TRUE: It’s not just the taste. We often think that comfort foods taste good because of how good they taste, or how good eating feels. Ironically, researchers in the Journal of Clinical Investigation were able to elicit those same feelings and memories by injecting a fat-based solution right into the participants’ stomachs.Then, the researchers induced sadness and found that the group who received the fat-based solution actually had a reduced brain response of sadness on MRI studies than the group that received the dummy or placebo solution. Those injected with the “comfort” solution just didn’t feel as bad. This compelled the researchers to conclude that something biological is actually triggered in the stomach that sends signals to the brain to make us feel good.

9. Happy people overeat too

TRUE: Both good and bad feelings trigger emotional eating. Even good feelings bring on comfort-food cravings, according to the journal In fact, happier people are more likely to overeat as compared to unhappy people—a fact that’s not well-known.

10. Chicken soup is good company

TRUE: Chicken soup is comforting and reduces feelings of loneliness. Here’s why: A study in Psychological Science found that people who ate chicken noodle soup felt less lonely while eating it; there were even able to come up with more relational words about their feelings while eating it. In other words, if you eat the soup while talking to someone, you’re more successful in connecting with them. Comfort foods = comforting feelings = comfort around others.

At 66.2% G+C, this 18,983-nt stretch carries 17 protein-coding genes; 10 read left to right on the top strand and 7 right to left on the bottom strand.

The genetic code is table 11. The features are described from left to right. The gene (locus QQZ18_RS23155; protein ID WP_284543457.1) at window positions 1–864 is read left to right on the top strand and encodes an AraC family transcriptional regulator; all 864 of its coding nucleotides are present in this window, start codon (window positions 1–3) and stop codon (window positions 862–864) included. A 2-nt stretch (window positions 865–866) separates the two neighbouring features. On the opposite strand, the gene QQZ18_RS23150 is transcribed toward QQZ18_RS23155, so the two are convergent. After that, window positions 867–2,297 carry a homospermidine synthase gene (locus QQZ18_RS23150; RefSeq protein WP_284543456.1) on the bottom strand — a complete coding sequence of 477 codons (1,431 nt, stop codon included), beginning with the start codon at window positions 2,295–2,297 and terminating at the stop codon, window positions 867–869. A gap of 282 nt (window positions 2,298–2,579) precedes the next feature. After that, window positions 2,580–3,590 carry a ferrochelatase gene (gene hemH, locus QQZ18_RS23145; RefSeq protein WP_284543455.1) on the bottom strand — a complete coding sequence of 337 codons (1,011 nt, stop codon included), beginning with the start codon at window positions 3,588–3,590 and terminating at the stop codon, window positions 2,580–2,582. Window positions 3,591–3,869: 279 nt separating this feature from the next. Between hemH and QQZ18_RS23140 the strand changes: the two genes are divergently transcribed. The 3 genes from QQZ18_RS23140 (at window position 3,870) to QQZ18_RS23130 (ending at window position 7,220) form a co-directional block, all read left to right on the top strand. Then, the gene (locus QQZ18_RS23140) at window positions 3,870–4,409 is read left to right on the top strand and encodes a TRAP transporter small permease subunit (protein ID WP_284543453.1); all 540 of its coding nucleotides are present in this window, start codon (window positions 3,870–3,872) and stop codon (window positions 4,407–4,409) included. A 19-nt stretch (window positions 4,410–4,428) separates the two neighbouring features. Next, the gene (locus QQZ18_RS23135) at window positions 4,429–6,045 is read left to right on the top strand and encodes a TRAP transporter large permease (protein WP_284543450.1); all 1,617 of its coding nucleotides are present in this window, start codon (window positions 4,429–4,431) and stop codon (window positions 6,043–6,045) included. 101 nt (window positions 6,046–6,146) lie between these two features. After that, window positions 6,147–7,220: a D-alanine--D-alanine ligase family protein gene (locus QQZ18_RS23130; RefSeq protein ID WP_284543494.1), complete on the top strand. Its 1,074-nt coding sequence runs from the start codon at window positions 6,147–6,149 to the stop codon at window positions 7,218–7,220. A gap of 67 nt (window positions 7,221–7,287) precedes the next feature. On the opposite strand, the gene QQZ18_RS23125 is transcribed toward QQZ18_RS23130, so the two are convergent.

11. We always want comfort food

TRUE: Comfort is desired to the end. Just look at the typical “last meals” ordered by inmates on death row: 67 % chose fried foods, 66% picked desserts. Honestly, is anyone surprised they want calorie-dense comfort foods?

12. Familiar foods are comforting far from home

TRUE: A study of students studying abroad in England found that eating familiar comfort foods provided emotional support, bringing a “taste of home” comfort. Live abroad for long and researchers caution you’ll eventually begin to crave the new foods in your acculturated diet the same way you craved the comfort foods of your native land.

13. Money does’t matter when it comes to comfort foods

FALSE: Kraft macaroni is no comfort for those on public assistance. Middle income folks who don’t struggle with paying for food often list the popular Kraft macaroni and cheese dinner as a comfort food. But it’s quite the opposite for those who aren’t sure how they’ll pay for their next meal. This cheesy boxed meal is so frequently donated to food pantries it risks becoming a monotonous staple for recipients, reinforcing their lack of economic power and choice in their meals.

14. Dieters are the most prone to comfort eating

TRUE: Dieters are most prone to emotional eating. Researchers believe that people who are at risk for emotional eating during stress have a high body mass index (BMI), express “low” or “moody” feelings and have high cortisol reactivity (your body’s reaction to stress). But research shows that trying to pull back and practice restraint typically backfires!.

15. Comfort is dose dependent

True! When emotional eaters were given chocolate, those who had a low dose (about one-ninth of a Hershey’s bar) had no changes in mood. Sadly, it actually took very large quantities of chocolate to make even a dent in mood, and as we learned in #1, it’s a short-lived “feel good” activity!

 Further reading: Eat Fish to Sustain a Healthy Pregnancy

Susan Albers Bowling, PsyD, is a Psychologist with the Cleveland Clinic. Her newest book is 50 More Ways to Soothe Yourself without Food: Mindfulness Strategies to Cope with Stress and End Emotional Eating.